Yuma County, Ariz., which produces the lettuce, broccoli and other leafy greens that Americans consume during the cold months, is known as “America’s salad bowl.” Now it has become a winter hothouse for Covid-19.
Over the course of the pandemic, the Yuma area has identified coronavirus cases at a higher rate than any other region in the United States. One out of every six residents has contracted the virus.
Each winter, the county’s population swells by 100,000 people, to more than 300,000, as field workers descend on the farms and snowbirds from the Midwest pull into R.V. parks. This seasonal ritual creates jobs and increases local spending and tax revenue. But this year, the influx has turned deadly.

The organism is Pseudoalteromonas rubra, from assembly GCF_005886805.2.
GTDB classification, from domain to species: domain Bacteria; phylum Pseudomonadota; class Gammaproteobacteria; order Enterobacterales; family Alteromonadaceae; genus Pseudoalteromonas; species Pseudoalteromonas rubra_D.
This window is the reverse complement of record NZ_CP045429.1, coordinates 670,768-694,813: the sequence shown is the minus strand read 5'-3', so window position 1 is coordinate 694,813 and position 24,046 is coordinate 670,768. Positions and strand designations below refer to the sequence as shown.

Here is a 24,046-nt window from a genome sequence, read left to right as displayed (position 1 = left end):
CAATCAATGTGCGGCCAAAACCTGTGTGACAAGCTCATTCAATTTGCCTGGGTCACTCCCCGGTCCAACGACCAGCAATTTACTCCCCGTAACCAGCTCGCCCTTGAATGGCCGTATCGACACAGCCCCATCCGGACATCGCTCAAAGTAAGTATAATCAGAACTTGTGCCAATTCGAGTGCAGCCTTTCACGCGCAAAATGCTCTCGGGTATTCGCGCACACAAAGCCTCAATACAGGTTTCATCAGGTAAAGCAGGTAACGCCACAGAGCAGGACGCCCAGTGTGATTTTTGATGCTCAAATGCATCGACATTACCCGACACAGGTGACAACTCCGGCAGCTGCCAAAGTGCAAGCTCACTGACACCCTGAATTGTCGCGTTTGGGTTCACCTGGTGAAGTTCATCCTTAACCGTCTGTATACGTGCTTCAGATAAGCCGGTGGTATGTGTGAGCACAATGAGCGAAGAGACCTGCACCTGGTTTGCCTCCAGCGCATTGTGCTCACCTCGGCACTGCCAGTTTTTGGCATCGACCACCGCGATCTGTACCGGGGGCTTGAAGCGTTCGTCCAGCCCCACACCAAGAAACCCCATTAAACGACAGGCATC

Even as coronavirus cases are starting to flatten across the country, the virus is still raging in many border communities. Three of the six metro areas with the highest rates of known cases since the outbreak began are small cities straddling Mexico: Yuma; Eagle Pass, Texas; and El Centro, Calif. In Laredo, Texas, cases are increasing at more than three times the rate being reported in hard-hit Los Angeles and Phoenix.
Seasonal migration, the daily flow of people back and forth and lax measures to contain the virus’s spread have created a combustible constellation. Arizona has among the highest increases in newly reported deaths of any state over the past two weeks — and it is not clear when this troubling trend will abate.
“Some families have buried multiple relatives,” said the Rev. Emilio Chapa, the pastor of St. Francis of Assisi Catholic Church in central Yuma. “It’s a dire situation.”
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